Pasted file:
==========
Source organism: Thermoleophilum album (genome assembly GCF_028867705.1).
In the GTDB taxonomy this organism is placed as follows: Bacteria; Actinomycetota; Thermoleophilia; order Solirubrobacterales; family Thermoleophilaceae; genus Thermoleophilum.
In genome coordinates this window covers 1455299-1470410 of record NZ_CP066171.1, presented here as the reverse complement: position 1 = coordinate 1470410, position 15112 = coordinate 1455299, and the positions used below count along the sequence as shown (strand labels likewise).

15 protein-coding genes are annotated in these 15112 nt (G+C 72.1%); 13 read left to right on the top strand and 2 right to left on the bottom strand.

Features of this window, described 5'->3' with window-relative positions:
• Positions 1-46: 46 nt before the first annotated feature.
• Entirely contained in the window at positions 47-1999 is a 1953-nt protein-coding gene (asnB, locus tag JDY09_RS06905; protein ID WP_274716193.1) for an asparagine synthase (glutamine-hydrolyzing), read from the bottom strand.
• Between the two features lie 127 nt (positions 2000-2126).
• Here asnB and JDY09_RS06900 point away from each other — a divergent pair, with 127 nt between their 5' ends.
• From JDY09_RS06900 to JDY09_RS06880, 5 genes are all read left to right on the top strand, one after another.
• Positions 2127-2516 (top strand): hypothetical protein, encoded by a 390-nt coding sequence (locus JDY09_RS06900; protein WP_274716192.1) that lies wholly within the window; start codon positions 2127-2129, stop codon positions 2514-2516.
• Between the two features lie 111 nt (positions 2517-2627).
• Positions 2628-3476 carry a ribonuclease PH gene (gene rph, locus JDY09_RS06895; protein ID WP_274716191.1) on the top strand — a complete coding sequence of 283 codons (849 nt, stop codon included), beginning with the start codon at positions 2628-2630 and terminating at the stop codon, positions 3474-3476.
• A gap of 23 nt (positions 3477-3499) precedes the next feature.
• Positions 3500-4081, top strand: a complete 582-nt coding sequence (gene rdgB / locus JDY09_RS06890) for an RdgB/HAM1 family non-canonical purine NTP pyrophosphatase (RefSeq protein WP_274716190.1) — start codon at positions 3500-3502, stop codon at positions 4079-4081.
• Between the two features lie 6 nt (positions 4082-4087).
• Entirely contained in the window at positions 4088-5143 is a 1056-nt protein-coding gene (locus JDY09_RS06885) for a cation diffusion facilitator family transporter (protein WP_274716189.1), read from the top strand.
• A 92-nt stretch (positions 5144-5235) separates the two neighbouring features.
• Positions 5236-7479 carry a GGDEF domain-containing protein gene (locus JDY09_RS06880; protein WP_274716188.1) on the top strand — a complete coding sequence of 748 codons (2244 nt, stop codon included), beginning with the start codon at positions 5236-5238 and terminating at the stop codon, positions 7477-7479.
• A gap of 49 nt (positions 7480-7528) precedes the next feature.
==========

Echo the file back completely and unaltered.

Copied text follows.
Source organism: Thermoleophilum album (genome assembly GCF_028867705.1).
In the GTDB taxonomy this organism is placed as follows: Bacteria; Actinomycetota; Thermoleophilia; order Solirubrobacterales; family Thermoleophilaceae; genus Thermoleophilum.
In genome coordinates this window covers 1455299-1470410 of record NZ_CP066171.1, presented here as the reverse complement: position 1 = coordinate 1470410, position 15112 = coordinate 1455299, and the positions used below count along the sequence as shown (strand labels likewise).

15 protein-coding genes are annotated in these 15112 nt (G+C 72.1%); 13 read left to right on the top strand and 2 right to left on the bottom strand.

Features of this window, described 5'->3' with window-relative positions:
• Positions 1-46: 46 nt before the first annotated feature.
• Entirely contained in the window at positions 47-1999 is a 1953-nt protein-coding gene (asnB, locus tag JDY09_RS06905; protein ID WP_274716193.1) for an asparagine synthase (glutamine-hydrolyzing), read from the bottom strand.
• Between the two features lie 127 nt (positions 2000-2126).
• Here asnB and JDY09_RS06900 point away from each other — a divergent pair, with 127 nt between their 5' ends.
• From JDY09_RS06900 to JDY09_RS06880, 5 genes are all read left to right on the top strand, one after another.
• Positions 2127-2516 (top strand): hypothetical protein, encoded by a 390-nt coding sequence (locus JDY09_RS06900; protein WP_274716192.1) that lies wholly within the window; start codon positions 2127-2129, stop codon positions 2514-2516.
• Between the two features lie 111 nt (positions 2517-2627).
• Positions 2628-3476 carry a ribonuclease PH gene (gene rph, locus JDY09_RS06895; protein ID WP_274716191.1) on the top strand — a complete coding sequence of 283 codons (849 nt, stop codon included), beginning with the start codon at positions 2628-2630 and terminating at the stop codon, positions 3474-3476.
• A gap of 23 nt (positions 3477-3499) precedes the next feature.
• Positions 3500-4081, top strand: a complete 582-nt coding sequence (gene rdgB / locus JDY09_RS06890) for an RdgB/HAM1 family non-canonical purine NTP pyrophosphatase (RefSeq protein WP_274716190.1) — start codon at positions 3500-3502, stop codon at positions 4079-4081.
• Between the two features lie 6 nt (positions 4082-4087).
• Entirely contained in the window at positions 4088-5143 is a 1056-nt protein-coding gene (locus JDY09_RS06885) for a cation diffusion facilitator family transporter (protein WP_274716189.1), read from the top strand.
• A 92-nt stretch (positions 5144-5235) separates the two neighbouring features.
• Positions 5236-7479 carry a GGDEF domain-containing protein gene (locus JDY09_RS06880; protein WP_274716188.1) on the top strand — a complete coding sequence of 748 codons (2244 nt, stop codon included), beginning with the start codon at positions 5236-5238 and terminating at the stop codon, positions 7477-7479.
• A gap of 49 nt (positions 7480-7528) precedes the next feature.